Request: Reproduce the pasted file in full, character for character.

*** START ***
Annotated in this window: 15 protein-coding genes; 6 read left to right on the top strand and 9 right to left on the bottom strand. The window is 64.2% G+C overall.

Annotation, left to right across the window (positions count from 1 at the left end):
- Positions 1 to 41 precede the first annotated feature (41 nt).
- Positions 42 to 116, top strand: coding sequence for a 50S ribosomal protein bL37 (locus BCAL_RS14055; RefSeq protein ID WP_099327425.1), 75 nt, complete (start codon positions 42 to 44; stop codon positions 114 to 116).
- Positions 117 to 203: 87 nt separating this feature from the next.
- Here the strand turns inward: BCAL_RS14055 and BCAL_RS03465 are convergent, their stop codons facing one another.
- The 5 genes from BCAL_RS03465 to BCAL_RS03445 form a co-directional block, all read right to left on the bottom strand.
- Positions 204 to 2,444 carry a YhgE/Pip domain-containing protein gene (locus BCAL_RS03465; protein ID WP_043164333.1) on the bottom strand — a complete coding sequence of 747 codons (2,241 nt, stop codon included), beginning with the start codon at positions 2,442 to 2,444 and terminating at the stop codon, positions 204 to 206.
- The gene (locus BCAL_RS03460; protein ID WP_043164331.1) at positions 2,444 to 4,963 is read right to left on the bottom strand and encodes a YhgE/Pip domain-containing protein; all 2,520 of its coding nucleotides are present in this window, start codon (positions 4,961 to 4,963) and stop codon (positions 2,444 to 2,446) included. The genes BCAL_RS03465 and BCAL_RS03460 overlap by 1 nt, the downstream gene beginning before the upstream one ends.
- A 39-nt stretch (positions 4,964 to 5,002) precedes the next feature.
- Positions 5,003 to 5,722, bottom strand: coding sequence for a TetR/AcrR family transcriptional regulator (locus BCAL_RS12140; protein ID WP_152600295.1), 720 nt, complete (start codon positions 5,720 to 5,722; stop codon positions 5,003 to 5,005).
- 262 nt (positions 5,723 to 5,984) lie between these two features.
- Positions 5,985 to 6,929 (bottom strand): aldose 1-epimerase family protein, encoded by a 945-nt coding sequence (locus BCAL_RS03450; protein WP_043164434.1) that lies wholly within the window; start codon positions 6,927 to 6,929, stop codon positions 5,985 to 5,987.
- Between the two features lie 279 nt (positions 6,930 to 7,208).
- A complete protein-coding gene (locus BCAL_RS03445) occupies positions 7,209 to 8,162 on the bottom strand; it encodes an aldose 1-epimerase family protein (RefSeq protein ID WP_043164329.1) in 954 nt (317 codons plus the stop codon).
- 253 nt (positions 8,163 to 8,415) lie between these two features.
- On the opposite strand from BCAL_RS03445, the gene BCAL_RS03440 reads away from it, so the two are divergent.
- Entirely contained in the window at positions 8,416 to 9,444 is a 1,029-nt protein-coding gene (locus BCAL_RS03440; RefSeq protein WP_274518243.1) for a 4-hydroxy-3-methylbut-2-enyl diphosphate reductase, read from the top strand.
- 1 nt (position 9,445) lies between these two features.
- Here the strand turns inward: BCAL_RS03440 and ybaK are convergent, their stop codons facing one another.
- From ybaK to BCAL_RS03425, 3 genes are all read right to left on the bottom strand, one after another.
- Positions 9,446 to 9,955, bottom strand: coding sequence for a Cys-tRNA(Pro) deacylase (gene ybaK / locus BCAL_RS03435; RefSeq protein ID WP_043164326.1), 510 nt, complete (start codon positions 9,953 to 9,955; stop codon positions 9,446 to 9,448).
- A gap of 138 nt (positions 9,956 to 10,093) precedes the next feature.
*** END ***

Annotated in this window: 15 protein-coding genes; 6 read left to right on the top strand and 9 right to left on the bottom strand. The window is 64.2% G+C overall.

Annotation, left to right across the window (positions count from 1 at the left end):
- Positions 1 to 41 precede the first annotated feature (41 nt).
- Positions 42 to 116, top strand: coding sequence for a 50S ribosomal protein bL37 (locus BCAL_RS14055; RefSeq protein ID WP_099327425.1), 75 nt, complete (start codon positions 42 to 44; stop codon positions 114 to 116).
- Positions 117 to 203: 87 nt separating this feature from the next.
- Here the strand turns inward: BCAL_RS14055 and BCAL_RS03465 are convergent, their stop codons facing one another.
- The 5 genes from BCAL_RS03465 to BCAL_RS03445 form a co-directional block, all read right to left on the bottom strand.
- Positions 204 to 2,444 carry a YhgE/Pip domain-containing protein gene (locus BCAL_RS03465; protein ID WP_043164333.1) on the bottom strand — a complete coding sequence of 747 codons (2,241 nt, stop codon included), beginning with the start codon at positions 2,442 to 2,444 and terminating at the stop codon, positions 204 to 206.
- The gene (locus BCAL_RS03460; protein ID WP_043164331.1) at positions 2,444 to 4,963 is read right to left on the bottom strand and encodes a YhgE/Pip domain-containing protein; all 2,520 of its coding nucleotides are present in this window, start codon (positions 4,961 to 4,963) and stop codon (positions 2,444 to 2,446) included. The genes BCAL_RS03465 and BCAL_RS03460 overlap by 1 nt, the downstream gene beginning before the upstream one ends.
- A 39-nt stretch (positions 4,964 to 5,002) precedes the next feature.
- Positions 5,003 to 5,722, bottom strand: coding sequence for a TetR/AcrR family transcriptional regulator (locus BCAL_RS12140; protein ID WP_152600295.1), 720 nt, complete (start codon positions 5,720 to 5,722; stop codon positions 5,003 to 5,005).
- 262 nt (positions 5,723 to 5,984) lie between these two features.
- Positions 5,985 to 6,929 (bottom strand): aldose 1-epimerase family protein, encoded by a 945-nt coding sequence (locus BCAL_RS03450; protein WP_043164434.1) that lies wholly within the window; start codon positions 6,927 to 6,929, stop codon positions 5,985 to 5,987.
- Between the two features lie 279 nt (positions 6,930 to 7,208).
- A complete protein-coding gene (locus BCAL_RS03445) occupies positions 7,209 to 8,162 on the bottom strand; it encodes an aldose 1-epimerase family protein (RefSeq protein ID WP_043164329.1) in 954 nt (317 codons plus the stop codon).
- 253 nt (positions 8,163 to 8,415) lie between these two features.
- On the opposite strand from BCAL_RS03445, the gene BCAL_RS03440 reads away from it, so the two are divergent.
- Entirely contained in the window at positions 8,416 to 9,444 is a 1,029-nt protein-coding gene (locus BCAL_RS03440; RefSeq protein WP_274518243.1) for a 4-hydroxy-3-methylbut-2-enyl diphosphate reductase, read from the top strand.
- 1 nt (position 9,445) lies between these two features.
- Here the strand turns inward: BCAL_RS03440 and ybaK are convergent, their stop codons facing one another.
- From ybaK to BCAL_RS03425, 3 genes are all read right to left on the bottom strand, one after another.
- Positions 9,446 to 9,955, bottom strand: coding sequence for a Cys-tRNA(Pro) deacylase (gene ybaK / locus BCAL_RS03435; RefSeq protein ID WP_043164326.1), 510 nt, complete (start codon positions 9,953 to 9,955; stop codon positions 9,446 to 9,448).
- A gap of 138 nt (positions 9,956 to 10,093) precedes the next feature.